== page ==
The concept of Barrier Trials are now a well established way of racing life in KwaZulu-Natal and have been in operation for fifteen months. But is the tool as helpful to Joe Punter as we are led to believe?
Barrier Trials are mandatory for first-timers and horses rested 150 days or more who wish to race in KZN.
Despite resistance from certain quarters that they are really an expensive gimmick in trying times – and merely provide a nice gallop in a horse’s training programme – they have stood the test of short time and have outlived the expectations of many who thought they’d fizzle and die.
In November last year the National Horseracing Authority’s Arnold Hyde confirmed the introduction of drug testing for trialists – against some resistance from certain participants.
“We are trying to assimilate race conditions and are obliged to consider the best interests of the welfare of the horse, the safety of the jockey and also the interests of the connections and the racing public. We need to play an active role in the supervision of the trials as we do with racing in general,” he added.
But Hyde’s reference to assimilation of race conditions doesn’t seem to include an obligation on the part of the trainer to ensure that the triallist is stretched or actually outwardly demonstrates any ability.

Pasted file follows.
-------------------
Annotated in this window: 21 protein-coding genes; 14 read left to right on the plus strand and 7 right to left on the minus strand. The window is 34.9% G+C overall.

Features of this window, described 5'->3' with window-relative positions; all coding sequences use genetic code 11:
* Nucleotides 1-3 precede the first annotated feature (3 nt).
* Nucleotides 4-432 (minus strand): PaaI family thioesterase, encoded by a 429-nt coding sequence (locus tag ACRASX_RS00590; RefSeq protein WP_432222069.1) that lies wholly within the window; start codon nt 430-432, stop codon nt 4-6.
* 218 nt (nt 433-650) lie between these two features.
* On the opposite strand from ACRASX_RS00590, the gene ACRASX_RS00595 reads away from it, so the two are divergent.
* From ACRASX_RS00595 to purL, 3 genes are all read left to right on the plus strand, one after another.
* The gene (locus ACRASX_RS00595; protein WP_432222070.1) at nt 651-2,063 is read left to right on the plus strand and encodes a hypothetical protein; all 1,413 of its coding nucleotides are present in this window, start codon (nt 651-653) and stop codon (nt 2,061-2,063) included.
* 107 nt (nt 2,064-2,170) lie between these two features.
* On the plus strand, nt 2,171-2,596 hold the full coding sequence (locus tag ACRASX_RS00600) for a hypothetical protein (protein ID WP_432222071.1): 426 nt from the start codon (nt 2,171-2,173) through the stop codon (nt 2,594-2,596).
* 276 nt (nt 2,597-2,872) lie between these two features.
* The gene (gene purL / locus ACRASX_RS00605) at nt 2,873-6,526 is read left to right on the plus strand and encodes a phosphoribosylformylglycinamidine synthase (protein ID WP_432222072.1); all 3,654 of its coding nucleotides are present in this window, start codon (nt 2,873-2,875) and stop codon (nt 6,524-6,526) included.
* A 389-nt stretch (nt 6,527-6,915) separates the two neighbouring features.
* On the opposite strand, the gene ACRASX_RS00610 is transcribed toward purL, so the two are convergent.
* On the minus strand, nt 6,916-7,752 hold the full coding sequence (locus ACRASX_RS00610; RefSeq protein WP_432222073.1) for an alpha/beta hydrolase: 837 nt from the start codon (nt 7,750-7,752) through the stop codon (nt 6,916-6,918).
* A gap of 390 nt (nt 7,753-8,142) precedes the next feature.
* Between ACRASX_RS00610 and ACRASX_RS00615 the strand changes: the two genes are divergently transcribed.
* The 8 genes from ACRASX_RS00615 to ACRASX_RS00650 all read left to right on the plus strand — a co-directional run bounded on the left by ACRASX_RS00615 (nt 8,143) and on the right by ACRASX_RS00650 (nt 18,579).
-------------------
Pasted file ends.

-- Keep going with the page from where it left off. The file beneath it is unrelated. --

Reading an official race is an art – but now they throw a cloud over proceedings and punters are expected to find the information constructive and beneficial?
Listening to two staunch locals waxing lyrical in the post-race interview after the Scottsville first race on Wednesday, it is not difficult to understand why the trials are probably here to stay.
Trainer of the winning first-timer, Wave, Gavin van Zyl, a vastly experienced former jockey and top trainer, told interviewer and Gold Circle Director Paul Lafferty, that ‘Barrier Trials are the greatest thing for horseracing’. That must be music to Laff’s ears!
Van Zyl made his statement while conceding that Wave had taken it easy in his barrier trial on 30 January at Scottsville – which he won.
“That would have been a difficult barrier trial to assess. A lot of horses were taking it easy, and so were we. So one would have to go on improvement after the trial and possibly following the money,” added the experienced horseman.
Van Zyl added that barrier trials were being conducted for the benefit of the public and had a nice last outpost type swipe against any prospects of national unity for the game.
“We are trying to grow the game of horseracing. And what we do in Gold Circle country is our business.”
It’s good to see racing people with the backbone to at least speak their mind!
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